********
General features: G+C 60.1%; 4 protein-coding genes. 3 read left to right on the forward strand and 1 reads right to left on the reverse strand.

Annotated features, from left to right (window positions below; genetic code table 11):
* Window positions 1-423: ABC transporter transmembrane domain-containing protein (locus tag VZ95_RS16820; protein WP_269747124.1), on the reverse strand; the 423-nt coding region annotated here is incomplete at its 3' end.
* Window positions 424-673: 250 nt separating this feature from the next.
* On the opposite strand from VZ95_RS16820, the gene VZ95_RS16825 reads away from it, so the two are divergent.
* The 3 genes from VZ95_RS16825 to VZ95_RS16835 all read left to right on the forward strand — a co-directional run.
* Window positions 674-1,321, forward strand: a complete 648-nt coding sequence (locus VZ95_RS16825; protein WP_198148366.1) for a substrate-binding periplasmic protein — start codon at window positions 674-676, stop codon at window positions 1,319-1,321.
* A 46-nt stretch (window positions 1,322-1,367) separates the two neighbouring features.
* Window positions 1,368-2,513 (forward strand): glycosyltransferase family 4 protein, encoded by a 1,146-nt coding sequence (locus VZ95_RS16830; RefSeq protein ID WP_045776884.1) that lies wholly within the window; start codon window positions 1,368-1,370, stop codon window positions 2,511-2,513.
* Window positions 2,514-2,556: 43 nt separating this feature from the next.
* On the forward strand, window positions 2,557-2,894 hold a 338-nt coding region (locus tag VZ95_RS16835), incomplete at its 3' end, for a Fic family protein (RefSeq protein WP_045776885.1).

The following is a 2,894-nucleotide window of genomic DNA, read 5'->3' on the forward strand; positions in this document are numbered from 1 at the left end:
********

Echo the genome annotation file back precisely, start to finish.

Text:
General features: G+C 60.1%; 4 protein-coding genes. 3 read left to right on the forward strand and 1 reads right to left on the reverse strand.

Annotated features, from left to right (window positions below; genetic code table 11):
* Window positions 1-423: ABC transporter transmembrane domain-containing protein (locus tag VZ95_RS16820; protein WP_269747124.1), on the reverse strand; the 423-nt coding region annotated here is incomplete at its 3' end.
* Window positions 424-673: 250 nt separating this feature from the next.
* On the opposite strand from VZ95_RS16820, the gene VZ95_RS16825 reads away from it, so the two are divergent.
* The 3 genes from VZ95_RS16825 to VZ95_RS16835 all read left to right on the forward strand — a co-directional run.
* Window positions 674-1,321, forward strand: a complete 648-nt coding sequence (locus VZ95_RS16825; protein WP_198148366.1) for a substrate-binding periplasmic protein — start codon at window positions 674-676, stop codon at window positions 1,319-1,321.
* A 46-nt stretch (window positions 1,322-1,367) separates the two neighbouring features.
* Window positions 1,368-2,513 (forward strand): glycosyltransferase family 4 protein, encoded by a 1,146-nt coding sequence (locus VZ95_RS16830; RefSeq protein ID WP_045776884.1) that lies wholly within the window; start codon window positions 1,368-1,370, stop codon window positions 2,511-2,513.
* Window positions 2,514-2,556: 43 nt separating this feature from the next.
* On the forward strand, window positions 2,557-2,894 hold a 338-nt coding region (locus tag VZ95_RS16835), incomplete at its 3' end, for a Fic family protein (RefSeq protein WP_045776885.1).

The following is a 2,894-nucleotide window of genomic DNA, read 5'->3' on the forward strand; positions in this document are numbered from 1 at the left end: